Sant Fe school district to offer remote learning options

Jeriah Armijo, a fifth grader in Megan Ortega’s class at Pinon Elementary School in Santa Fe, works at his desk on September 1. Several of the desks in the classroom are empty because students are having to quarantine due to the SFPS policy regarding COVID-19. (Eddie Moore/Albuquerque Journal)

Copyright © 2021 Albuquerque Journal

SANTA FE – Students sent home to quarantine for COVID-19 will soon have remote learning options at Santa Fe Public Schools.

Nearly a month into the school year, students sent home with COVID-19 or because they had close contact with someone who had COVID-19 did not have any learning options – raising the risk that they may fall behind in school.

Since the school year began, 60 students have been sent home to quarantine with COVID-19 as of Aug. 27, according to the district. In addition, 328 students and staff members were sent home to quarantine after having close contact.

Now, after an outcry from teachers and parents, the school district is launching a remote learning option for students in this situation.

M’Kaylie Armijo, left, and Jayde Garcia, fifth graders in Megan Ortega’s class at Pinon Elementary School in Santa Fe, work together at thier desks on September 1. (Eddie Moore/ Albuquerque Journal)

Superintendent Hilario “Larry” Chavez said the district had been working on a remote learning option for the past few weeks. He said it has come to an agreement with the teachers union to allow teachers to provide instruction outside the normal school day – for which they will be compensated.

Quarantined students will also have help with coursework throughout the day from volunteer tutors. The district currently has 23 volunteer tutors available to help students.

“So, we’re really trying to cover the entire day, providing options for the students to attend,” Chavez said. “Still having them meet with their teachers, still discuss maybe questions that they weren’t able to answer, or … questions that they couldn’t really resolve at the tutoring session during the day.”

Despite concerns, Chavez said less than 1% of the student population is quarantined at any one time and there’s no indication that COVID-19 transmission is occurring in schools. He said the challenging part is making sure contact tracing is done properly and everyone is notified.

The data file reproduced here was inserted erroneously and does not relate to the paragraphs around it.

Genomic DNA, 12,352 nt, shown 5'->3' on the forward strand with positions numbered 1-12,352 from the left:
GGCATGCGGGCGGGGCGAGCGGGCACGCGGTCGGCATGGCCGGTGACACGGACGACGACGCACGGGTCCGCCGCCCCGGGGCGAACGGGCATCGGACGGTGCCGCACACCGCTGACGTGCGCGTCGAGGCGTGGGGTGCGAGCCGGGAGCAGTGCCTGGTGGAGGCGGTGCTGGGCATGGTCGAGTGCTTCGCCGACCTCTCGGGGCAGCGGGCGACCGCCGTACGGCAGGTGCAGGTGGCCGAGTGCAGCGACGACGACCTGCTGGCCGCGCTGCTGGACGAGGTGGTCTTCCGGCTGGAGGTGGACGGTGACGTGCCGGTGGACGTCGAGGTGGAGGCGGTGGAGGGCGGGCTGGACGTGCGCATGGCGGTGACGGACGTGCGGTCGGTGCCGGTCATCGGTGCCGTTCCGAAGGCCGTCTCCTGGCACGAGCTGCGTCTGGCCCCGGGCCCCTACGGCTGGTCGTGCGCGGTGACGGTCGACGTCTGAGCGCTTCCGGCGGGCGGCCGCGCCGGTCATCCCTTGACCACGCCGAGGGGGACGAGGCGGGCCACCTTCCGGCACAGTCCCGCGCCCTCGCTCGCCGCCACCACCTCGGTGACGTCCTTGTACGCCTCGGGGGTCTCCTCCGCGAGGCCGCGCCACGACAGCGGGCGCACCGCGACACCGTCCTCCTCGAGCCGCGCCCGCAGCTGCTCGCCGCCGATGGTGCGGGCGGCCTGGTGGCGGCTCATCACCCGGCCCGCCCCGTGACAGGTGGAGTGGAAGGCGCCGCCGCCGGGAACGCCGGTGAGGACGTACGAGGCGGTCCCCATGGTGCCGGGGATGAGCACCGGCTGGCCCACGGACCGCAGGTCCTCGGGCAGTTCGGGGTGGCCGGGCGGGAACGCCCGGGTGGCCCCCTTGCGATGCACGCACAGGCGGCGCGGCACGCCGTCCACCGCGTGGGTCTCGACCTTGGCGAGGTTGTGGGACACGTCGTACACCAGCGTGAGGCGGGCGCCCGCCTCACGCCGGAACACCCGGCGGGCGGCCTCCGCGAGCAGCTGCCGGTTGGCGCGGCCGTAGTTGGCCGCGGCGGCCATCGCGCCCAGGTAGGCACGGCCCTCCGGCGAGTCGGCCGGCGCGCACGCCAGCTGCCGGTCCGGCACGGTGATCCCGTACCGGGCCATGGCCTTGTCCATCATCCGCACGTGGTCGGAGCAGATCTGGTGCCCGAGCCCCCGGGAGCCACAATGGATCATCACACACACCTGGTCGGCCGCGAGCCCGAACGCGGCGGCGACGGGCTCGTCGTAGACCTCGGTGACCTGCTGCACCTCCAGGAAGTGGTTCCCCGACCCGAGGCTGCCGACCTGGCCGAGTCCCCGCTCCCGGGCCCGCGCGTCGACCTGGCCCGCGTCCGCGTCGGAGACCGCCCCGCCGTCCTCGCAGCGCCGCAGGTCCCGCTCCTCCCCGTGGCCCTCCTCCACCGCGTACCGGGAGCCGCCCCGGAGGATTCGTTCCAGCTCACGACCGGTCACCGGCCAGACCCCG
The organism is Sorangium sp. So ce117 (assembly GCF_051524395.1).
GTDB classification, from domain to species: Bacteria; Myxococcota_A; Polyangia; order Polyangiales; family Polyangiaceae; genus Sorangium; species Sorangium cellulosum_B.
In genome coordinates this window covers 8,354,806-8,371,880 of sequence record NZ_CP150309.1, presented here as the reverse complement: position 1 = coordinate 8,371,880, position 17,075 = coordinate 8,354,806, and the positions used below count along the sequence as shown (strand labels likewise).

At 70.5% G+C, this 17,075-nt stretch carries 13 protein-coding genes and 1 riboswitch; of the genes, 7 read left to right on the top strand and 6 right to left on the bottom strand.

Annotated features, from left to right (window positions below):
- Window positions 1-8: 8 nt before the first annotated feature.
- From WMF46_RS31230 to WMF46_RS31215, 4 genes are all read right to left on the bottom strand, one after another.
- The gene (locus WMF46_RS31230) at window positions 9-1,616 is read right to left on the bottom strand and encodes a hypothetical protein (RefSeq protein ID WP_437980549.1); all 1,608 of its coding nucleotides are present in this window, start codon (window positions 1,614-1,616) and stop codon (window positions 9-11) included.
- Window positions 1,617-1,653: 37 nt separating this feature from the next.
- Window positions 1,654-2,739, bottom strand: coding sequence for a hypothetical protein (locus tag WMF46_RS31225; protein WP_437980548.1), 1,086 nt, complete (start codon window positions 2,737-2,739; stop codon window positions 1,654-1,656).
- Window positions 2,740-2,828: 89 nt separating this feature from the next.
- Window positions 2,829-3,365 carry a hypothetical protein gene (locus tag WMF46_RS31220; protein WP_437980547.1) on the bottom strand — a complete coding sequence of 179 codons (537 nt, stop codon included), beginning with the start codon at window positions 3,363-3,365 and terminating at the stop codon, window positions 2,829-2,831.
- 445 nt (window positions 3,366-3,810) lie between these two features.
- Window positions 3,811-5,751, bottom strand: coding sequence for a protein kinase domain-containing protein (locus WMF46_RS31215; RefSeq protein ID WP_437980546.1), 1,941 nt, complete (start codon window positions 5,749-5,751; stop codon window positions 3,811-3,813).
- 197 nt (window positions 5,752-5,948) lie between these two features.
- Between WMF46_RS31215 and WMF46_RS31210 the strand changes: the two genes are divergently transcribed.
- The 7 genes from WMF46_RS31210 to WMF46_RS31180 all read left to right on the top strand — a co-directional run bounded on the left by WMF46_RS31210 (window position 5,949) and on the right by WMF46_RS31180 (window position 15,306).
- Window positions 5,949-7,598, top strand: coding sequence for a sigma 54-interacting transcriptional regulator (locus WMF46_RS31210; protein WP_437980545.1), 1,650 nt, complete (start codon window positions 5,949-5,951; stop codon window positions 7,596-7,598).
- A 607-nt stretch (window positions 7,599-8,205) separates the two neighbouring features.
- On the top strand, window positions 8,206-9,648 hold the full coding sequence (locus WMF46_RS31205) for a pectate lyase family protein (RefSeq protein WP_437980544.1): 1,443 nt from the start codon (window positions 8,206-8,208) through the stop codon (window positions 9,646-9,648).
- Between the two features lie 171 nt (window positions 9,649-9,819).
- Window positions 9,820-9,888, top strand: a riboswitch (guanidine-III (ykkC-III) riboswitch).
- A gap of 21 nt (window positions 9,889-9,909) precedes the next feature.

Currently, students who had close contact with COVID-19 can choose to quarantine for 10 days, or can return to school with a negative COVID-19 test. Students who contracted the virus can return to school when, among other criteria, they are fever free for 24 hours without using fever-reducing medication, according to the district.

COVID-19 vaccinations are not required by the district at this time.

Kate Noble, president of the Santa Fe Board of Education, said her own child had to be quarantined due to a COVID-19 close contact, but was able to return to school with a negative test.

She said she thinks the team at Santa Fe Public Schools did a good job getting updated COVID-19 testing sites in coordination with the Department of Health. This has helped kids get tested and return to school more quickly.

“My perspective, as a school board member, is we have to keep assessing the situation,” she said. “COVID is very serious, and health and safety has to trump a lot of things.”

That being said, time out of school is significant. She said teachers are where the “rubber meets the road” and they need to keep the kids up to speed. She said hybrid teaching is very strenuous for teachers and that the district is looking at the burnout factor for staff.

Romeo Visarraga reads with his teacher Megan Ortega, left, in their fifth grade class at Pinon Elementary School in Santa Fe on September 1. (Eddie Moore/Albuquerque Journal)

Grace Mayer, NEA-Santa Fe president, said creating the remote learning option for students was a mutual decision by the district and the union. She said there was a simultaneous realization that the district needed a remote option.

She blames the New Mexico Public Education Department for not requiring students to get tested, which could be arranged with the school nurse.

“The parents have an option of testing them or not, and this is a huge problem,” she said. “The parent should not have an option.”

She said administering rapid response tests at schools could help working parents without a car or the ability to get to a testing site. Getting students more testing will help them return to school more quickly, she said, or help the district monitor a student who is sick with COVID-19, and arrange for services.

“To me, this is directly a result of not being prepared,” Mayer said of the education department.

She said it’s particularly frustrating because the district added 10 days to the school year to provide more instructional time, but that’s a total wash if a student must quarantine for 10 days even when they’re not sick. Mayer said she thinks it’s inevitable schools are going to close down again.

“I think people are going to have to make hard decisions. We have a lot more cases now than we did when we were remote,” she said. “I’m not sure what the governor’s position on that is, but I think we need to look at – do we want our children sick or are we going to protect them?”

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